Formal training in EVD management is currently lacking but, as evident from the results of this survey, is highly desired. Consideration should be given to the inclusion of formal EVD training in anesthesiology residency curriculums, as well incorporation as an important milestone that all graduating anesthesia residents as well as neuroanesthesia and neurocritical care Fellows must achieve. Formal training may be accomplished by completion of a continued medical education course, either online or in a simulated session. EVD management content in an online educational toolkit and “how-to” videos may be maintained on an institutional intranet, as well as on SNACC and affiliated Societies’ websites. The use of social media in the maintenance and dissemination of this essential educational information should also be harnessed. Harmonization between local, regional, national, and international guidelines may further enhance global appeal to promote EVD safety.

Limitations

There are some limitations to our study. Non-neuroanesthesiologists and anesthesiologists who do not routinely manage patients with EVDs may have opted out of the survey. This many have contributed to the low survey response rate, and affected the significance of the responses. The sampling method in this study relied on acceptance of potential sites in participation in the survey, as well as the make-up of the anesthesia departments with respect to the proportion of neuroanesthesiologists and non-neuroanesthesiologists, a factor we did not control for. The proportion of neuroanesthesiologists versus non-neuroanesthesiologists likely reflects sampling bias due to lack of formal training opportunities/Fellowship programs in neuroanesthesia and/or neurocritical care. In order to examine this we reviewed the survey responses to better understand the differences in such representation. Among non-US sites, neuroanesthesiologists comprised 60% of the participants from India, 31.8% from Finland, 90% from the UK, 50% from Taiwan, and 38.5% from Canada. Among US sites, neuroanesthesiologists comprise 17% of the total survey participants, and the proportion of neuroanesthesiologists varied between 9% and 35% among individual institutions. Therefore, we believe that there is a comparable representation of neuroanesthesiologists between US and non-US sites; in fact, a larger proportion of survey participants among non-US sites were neuroanesthesiologists. However, our results may not necessarily reflect the true situation in countries without formal Fellowship training programs. The survey was sent to selected institutions based on the presence of neuroanesthesia Fellowship programs or neuroanesthesia subspecialty divisions, so there is a risk of selection bias which may limit the generalizability of our findings; however, the results may be translatable across institutions worldwide. The potential for recall bias also exists because some respondents may not have taken care of patients with EVDs for a while, or not at all. In summary, this was a convenience sample of anesthesiologists and we did not control for equal distribution of neuroanesthesiologists and non-neuroanesthesiologists amongst US and non-US sites.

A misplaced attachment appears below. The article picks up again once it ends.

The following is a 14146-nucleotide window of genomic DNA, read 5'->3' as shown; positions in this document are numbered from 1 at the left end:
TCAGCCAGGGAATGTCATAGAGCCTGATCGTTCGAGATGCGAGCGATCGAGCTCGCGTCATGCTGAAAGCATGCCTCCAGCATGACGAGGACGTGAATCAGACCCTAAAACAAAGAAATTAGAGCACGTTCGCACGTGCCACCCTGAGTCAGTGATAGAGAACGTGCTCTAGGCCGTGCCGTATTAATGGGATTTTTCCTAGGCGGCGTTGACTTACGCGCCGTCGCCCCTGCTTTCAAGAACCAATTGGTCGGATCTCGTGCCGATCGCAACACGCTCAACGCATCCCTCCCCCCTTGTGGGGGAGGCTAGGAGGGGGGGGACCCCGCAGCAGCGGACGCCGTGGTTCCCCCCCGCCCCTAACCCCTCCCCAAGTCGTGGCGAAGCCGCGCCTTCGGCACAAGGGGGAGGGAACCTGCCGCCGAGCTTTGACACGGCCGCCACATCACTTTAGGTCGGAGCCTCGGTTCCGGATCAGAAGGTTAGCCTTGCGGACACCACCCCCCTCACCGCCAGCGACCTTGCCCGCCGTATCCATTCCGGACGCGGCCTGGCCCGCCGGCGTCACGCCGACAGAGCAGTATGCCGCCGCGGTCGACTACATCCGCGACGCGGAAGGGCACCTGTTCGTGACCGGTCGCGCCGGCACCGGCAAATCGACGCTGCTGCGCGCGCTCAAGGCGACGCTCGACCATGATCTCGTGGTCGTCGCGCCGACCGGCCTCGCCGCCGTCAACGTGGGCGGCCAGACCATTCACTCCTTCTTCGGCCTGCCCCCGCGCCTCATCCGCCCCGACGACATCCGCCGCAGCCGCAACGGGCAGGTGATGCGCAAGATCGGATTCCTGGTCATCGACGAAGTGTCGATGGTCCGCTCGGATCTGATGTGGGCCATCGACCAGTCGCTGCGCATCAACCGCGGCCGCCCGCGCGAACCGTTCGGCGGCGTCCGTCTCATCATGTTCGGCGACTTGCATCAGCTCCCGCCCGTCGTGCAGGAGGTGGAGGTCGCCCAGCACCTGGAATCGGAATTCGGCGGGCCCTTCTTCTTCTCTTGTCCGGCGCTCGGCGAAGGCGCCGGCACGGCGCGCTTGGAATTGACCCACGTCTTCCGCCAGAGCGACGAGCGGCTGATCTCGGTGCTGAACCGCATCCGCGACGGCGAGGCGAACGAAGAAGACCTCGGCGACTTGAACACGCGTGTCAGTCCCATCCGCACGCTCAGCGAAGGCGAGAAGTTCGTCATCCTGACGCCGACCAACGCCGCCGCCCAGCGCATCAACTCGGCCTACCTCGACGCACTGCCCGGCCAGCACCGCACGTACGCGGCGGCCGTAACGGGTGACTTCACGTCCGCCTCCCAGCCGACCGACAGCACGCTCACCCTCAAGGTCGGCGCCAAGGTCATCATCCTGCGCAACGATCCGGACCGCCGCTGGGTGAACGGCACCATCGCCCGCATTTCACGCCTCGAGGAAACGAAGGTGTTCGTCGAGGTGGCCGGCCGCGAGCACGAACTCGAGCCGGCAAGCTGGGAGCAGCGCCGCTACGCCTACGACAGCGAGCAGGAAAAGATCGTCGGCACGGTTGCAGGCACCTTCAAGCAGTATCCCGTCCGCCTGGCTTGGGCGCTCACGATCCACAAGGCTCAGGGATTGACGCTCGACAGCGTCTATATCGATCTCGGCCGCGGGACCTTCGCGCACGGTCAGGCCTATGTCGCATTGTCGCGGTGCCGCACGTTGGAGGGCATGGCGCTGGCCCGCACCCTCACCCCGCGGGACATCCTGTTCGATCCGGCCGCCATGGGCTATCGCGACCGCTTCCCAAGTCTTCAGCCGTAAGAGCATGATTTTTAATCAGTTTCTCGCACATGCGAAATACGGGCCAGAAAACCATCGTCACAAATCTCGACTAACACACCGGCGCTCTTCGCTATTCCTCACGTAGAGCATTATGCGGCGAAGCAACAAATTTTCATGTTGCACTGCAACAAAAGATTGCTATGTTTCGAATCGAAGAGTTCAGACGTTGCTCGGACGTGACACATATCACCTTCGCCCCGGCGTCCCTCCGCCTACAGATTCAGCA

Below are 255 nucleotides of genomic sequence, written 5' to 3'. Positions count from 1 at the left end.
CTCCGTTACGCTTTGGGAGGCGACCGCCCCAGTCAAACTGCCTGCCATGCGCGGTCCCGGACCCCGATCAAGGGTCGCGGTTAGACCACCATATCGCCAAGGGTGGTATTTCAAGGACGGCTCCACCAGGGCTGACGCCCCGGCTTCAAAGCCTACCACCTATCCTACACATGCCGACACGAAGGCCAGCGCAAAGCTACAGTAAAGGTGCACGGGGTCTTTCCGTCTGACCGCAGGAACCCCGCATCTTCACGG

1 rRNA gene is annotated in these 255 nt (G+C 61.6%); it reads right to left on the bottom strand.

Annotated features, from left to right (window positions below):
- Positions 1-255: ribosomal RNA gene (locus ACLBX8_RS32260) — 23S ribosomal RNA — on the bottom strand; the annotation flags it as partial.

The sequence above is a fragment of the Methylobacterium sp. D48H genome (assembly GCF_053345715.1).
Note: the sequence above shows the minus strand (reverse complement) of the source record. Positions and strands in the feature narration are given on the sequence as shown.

The majority of participants in this voluntary survey were non-neuroanesthesiologists so its results may be of interest to the non-neurotrained anesthesia community as well as to specialized neuroanesthesiologists, and this may confirm external validity of the results.

CONCLUSIONS

EVD management practices by anesthesiologists in the perioperative period are heterogeneous, and this creates opportunities for formal EVD management training. In order to promote a culture of EVD safety, there is a need for global awareness of the problem, and formal training and continued medical education of anesthesiologists managing patients with EVDs. The potential impact of EVD management guidelines on patient outcomes warrants further examination.

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Keywords:

intracranial pressure monitoring; external ventricular drain; perioperative; transport